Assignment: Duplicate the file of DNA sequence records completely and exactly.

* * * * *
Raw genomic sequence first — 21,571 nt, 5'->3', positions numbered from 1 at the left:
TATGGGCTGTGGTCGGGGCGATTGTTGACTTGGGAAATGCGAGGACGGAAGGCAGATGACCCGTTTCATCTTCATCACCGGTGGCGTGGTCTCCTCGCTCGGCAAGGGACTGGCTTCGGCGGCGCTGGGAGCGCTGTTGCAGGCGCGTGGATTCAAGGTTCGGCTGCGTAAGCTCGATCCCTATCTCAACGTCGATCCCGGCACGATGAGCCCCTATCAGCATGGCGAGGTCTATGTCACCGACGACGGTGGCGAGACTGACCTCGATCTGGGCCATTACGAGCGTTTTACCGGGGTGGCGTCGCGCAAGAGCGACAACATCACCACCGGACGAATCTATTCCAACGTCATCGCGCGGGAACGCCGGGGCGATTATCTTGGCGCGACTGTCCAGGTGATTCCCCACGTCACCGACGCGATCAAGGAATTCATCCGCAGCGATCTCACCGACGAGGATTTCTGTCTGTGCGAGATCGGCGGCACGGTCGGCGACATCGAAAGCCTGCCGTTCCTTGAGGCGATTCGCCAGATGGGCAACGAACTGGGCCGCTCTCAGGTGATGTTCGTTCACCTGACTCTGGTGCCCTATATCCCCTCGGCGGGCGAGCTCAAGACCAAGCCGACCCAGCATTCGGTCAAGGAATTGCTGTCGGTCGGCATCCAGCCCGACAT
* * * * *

Raw genomic sequence first — 21,571 nt, 5'->3', positions numbered from 1 at the left:
TATGGGCTGTGGTCGGGGCGATTGTTGACTTGGGAAATGCGAGGACGGAAGGCAGATGACCCGTTTCATCTTCATCACCGGTGGCGTGGTCTCCTCGCTCGGCAAGGGACTGGCTTCGGCGGCGCTGGGAGCGCTGTTGCAGGCGCGTGGATTCAAGGTTCGGCTGCGTAAGCTCGATCCCTATCTCAACGTCGATCCCGGCACGATGAGCCCCTATCAGCATGGCGAGGTCTATGTCACCGACGACGGTGGCGAGACTGACCTCGATCTGGGCCATTACGAGCGTTTTACCGGGGTGGCGTCGCGCAAGAGCGACAACATCACCACCGGACGAATCTATTCCAACGTCATCGCGCGGGAACGCCGGGGCGATTATCTTGGCGCGACTGTCCAGGTGATTCCCCACGTCACCGACGCGATCAAGGAATTCATCCGCAGCGATCTCACCGACGAGGATTTCTGTCTGTGCGAGATCGGCGGCACGGTCGGCGACATCGAAAGCCTGCCGTTCCTTGAGGCGATTCGCCAGATGGGCAACGAACTGGGCCGCTCTCAGGTGATGTTCGTTCACCTGACTCTGGTGCCCTATATCCCCTCGGCGGGCGAGCTCAAGACCAAGCCGACCCAGCATTCGGTCAAGGAATTGCTGTCGGTCGGCATCCAGCCCGACAT